This year we returned to our regular schedule of two spring and one late summer surveys. The U.S. Fish and Wildlife Service provided funding for this year's work. The two main goals this season were to visit previously unsurveyed islands and to work in the northern part of the archipelago. Sucia and Matia islands are located off of the north shore of Orcas Islands, and they are distinctive for the belt of sandstone that runs through them. In late April, David and Peter were joined by Washington Natural Heritage Program Rare Plant Botanist Joe Arnett, U.S. Bureau of Land Management Botanist Pam Camp, Megan Jensen and Erica Nees from the UW Herbarium, and Phil Green of The Nature Conservancy. As in past years, Phil was both captain and plant collector.
Not surprisingly, we picked up several species that we had not collected in previous surveys, including Scouler's valerian (Valeriana scouleri) and blue toadflax (Linaria canadensis var. texana). Several of the islands also had populations of tiny mousetail (Myosurus minimus), which is a species that we have seen on only a small number of islands to date.
In late May, Dr. Janneke Hille-Ris Lambers from the UW Biology Department, Eliza Habegger from the San Juan County Land Bank, Carrie Marschner from The Nature Conservancy, and Biologist Thor Hanson joined David and Peter for return visits to the islands around Sucia, Turn Island off of Friday Harbor, and several islands along the south end of Lopez. One of the most exciting finds was a population of footsteps of spring (Sanicula arctopoides), a rare plant species in Washington that grows only as far north as southern Vancouver Island. The spring's unseasonably cold weather continued during the trip, enough so that wool hats were necessary while boating among islands.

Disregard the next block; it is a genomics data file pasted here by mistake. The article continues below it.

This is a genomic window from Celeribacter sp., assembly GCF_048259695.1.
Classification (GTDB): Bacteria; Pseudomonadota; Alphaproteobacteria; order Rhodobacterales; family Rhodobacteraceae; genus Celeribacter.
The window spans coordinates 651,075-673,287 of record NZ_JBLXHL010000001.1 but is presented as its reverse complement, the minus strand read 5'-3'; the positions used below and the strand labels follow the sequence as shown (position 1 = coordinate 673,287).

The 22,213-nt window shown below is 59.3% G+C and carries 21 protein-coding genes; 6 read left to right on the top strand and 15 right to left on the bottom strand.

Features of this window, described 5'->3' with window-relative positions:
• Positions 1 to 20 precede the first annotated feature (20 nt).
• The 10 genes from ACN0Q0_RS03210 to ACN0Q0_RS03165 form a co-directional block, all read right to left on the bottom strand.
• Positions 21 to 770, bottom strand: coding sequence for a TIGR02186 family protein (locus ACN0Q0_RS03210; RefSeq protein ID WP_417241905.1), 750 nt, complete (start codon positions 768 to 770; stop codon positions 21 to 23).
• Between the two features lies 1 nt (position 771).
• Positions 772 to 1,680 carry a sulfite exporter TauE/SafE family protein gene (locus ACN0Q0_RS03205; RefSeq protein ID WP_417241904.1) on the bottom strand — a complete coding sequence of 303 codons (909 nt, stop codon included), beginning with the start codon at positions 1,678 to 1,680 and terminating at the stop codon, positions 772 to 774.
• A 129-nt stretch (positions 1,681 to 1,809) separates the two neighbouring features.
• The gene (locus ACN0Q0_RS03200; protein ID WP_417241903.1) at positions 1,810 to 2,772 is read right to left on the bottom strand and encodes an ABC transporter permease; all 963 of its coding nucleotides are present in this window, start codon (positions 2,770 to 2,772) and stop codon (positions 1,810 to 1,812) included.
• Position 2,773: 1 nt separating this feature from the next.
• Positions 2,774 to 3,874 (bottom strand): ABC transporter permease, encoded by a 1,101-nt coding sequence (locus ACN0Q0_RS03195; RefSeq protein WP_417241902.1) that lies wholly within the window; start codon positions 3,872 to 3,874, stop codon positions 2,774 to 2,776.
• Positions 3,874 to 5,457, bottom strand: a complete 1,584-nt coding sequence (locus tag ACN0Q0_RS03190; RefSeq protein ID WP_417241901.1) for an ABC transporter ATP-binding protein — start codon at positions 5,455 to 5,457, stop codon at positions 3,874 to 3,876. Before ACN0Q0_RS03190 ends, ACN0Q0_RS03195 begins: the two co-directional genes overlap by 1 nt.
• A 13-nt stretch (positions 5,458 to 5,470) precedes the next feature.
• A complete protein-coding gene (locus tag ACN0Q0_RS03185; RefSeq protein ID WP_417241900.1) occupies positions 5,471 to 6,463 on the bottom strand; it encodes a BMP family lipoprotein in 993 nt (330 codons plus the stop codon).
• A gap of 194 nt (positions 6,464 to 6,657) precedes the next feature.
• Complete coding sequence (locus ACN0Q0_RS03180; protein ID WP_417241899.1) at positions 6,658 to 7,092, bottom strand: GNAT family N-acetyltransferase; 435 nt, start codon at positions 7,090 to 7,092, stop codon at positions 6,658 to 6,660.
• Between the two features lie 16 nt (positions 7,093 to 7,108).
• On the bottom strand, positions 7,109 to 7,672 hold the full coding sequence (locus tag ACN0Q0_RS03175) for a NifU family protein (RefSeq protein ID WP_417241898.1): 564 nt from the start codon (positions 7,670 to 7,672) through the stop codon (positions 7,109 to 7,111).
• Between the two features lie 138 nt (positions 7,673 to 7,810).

The weather for the September trip was hardly better, with two of the three days being punctuated with enough rain for us to seek shelter for plant pressing in either the cabin on Yellow Island or the rustic log cabin of Spencer spit on Lopez Island. Botanists Steve Hahn, Amy Dearborn, Ann Wisniewski, and free-lance writer Jim Kling (all of whom were from Bellingham coincidentally) braved the poor weather and were a tremendous help. We again visited the Sucia Island group, as well as a number of islands throughout Wasp Passage. Our efforts resulted in three species that we had not collected to date: maiden spleenwort (Asplenium trichomanes ssp. trichomanes), cliff fern (Woodsia scopulina), and Gairdner's yampah (Perideridia gairdneri). We continue to be amazed that, even after visiting nearly 80 islands so far, we continue to find species that we have not collected before.
We made approximately 900 collections during the 2008 trips, several of which were new localities for species on the state's rare plant list. Special thanks goes to Kevin Ryan for his time and effort in allowing us access to islands throughout the San Juan Islands National Wildlife Refuge and for his time and effort in providing us with the necessary permits.